Thus, companies with hyperscale requirements either build their own facilities or lease infrastructure from those specialist providers. However, even when they lease the facilities, hyperscale customers usually own and operate their own networking equipment.
Many hyperscale facilities are single-tenant, running a single application across an entire site. Others are multi-tenant. This proportion of the market is growing, because leasing out space from hyperscalers or relying on cloud infrastructure are seen as faster, more convenient options, allowing better access to prime markets.
How much is the hyperscale data center market worth?
While much fewer in number than the total count of data centers, the hyperscale market is worth significantly more in the share of data it processes and thus in its contribution to the data center market as a whole.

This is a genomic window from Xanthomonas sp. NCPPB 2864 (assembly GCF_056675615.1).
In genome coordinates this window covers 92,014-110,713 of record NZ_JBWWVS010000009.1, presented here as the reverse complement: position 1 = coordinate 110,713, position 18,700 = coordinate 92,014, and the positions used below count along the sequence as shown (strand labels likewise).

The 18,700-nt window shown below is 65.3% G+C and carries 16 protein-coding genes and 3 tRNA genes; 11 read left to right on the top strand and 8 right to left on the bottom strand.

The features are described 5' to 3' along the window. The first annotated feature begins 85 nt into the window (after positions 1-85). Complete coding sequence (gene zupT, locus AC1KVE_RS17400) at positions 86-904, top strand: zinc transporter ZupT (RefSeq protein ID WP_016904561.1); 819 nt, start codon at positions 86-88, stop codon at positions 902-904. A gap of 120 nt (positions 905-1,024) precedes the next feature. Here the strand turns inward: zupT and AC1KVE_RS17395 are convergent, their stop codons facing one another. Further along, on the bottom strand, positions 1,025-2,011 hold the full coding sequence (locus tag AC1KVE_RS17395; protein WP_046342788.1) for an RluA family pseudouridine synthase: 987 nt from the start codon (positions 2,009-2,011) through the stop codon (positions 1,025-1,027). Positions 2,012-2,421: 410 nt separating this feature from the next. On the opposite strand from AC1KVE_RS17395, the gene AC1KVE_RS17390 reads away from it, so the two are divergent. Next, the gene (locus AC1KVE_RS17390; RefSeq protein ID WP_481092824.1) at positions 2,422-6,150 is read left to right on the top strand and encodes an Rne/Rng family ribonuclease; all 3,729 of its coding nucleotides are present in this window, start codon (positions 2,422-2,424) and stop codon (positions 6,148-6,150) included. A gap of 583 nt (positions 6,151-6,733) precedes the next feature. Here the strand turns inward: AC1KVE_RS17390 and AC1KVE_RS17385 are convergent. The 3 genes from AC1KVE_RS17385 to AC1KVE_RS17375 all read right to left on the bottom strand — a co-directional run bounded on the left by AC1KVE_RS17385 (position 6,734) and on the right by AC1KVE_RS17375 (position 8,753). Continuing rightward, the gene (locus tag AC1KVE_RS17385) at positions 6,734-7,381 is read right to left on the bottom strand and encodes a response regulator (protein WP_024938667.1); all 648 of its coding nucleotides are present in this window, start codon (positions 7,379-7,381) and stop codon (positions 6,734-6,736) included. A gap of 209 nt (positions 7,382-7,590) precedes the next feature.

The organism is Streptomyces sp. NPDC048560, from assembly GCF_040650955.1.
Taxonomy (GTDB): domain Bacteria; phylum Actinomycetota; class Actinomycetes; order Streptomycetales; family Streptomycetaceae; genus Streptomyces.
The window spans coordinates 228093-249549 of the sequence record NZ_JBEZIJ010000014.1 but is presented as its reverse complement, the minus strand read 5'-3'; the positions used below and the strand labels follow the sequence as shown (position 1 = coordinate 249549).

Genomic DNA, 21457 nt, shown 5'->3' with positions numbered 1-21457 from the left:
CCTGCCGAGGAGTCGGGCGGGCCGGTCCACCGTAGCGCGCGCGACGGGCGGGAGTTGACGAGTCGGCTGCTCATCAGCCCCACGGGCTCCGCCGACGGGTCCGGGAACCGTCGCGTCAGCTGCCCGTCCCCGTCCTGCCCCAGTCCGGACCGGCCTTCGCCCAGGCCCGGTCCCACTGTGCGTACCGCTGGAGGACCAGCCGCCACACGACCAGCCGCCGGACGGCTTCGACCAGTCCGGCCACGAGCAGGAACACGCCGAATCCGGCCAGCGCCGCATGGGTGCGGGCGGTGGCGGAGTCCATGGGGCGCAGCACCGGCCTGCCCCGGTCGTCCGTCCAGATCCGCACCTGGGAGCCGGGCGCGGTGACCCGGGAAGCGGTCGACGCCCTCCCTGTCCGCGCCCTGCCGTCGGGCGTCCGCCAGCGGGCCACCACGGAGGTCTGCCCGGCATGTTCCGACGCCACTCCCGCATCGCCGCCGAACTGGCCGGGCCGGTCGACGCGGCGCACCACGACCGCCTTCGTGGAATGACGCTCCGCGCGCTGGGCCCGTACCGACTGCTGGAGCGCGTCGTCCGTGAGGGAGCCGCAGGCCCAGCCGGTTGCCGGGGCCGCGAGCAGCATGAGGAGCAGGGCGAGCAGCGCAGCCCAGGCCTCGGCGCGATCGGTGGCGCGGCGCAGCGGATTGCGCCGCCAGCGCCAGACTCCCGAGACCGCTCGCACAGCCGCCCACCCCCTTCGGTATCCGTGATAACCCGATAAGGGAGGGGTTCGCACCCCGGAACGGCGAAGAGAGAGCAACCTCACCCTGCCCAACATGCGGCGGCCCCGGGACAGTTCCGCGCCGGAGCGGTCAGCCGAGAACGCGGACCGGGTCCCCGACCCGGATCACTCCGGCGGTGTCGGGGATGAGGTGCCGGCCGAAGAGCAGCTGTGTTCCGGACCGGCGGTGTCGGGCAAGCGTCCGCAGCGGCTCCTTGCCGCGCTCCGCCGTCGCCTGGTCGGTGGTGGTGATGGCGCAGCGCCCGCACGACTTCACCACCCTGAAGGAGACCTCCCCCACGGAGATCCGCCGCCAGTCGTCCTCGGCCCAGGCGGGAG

According to Cisco, despite representing less than 10 percent of the market, more than half of all data processed in 2020 passed through a hyperscale facility.
According to Arizton Advisory and Intelligence, the US hyperscale market alone was valued at $51.5 billion in 2021, and is expected to be worth $63 billion by 2027.
Where are the hyperscale data centers?
As latency is of increasing concern for hyperscale customers, developments and investment are often concentrated in central locations - known as Tier 1 markets.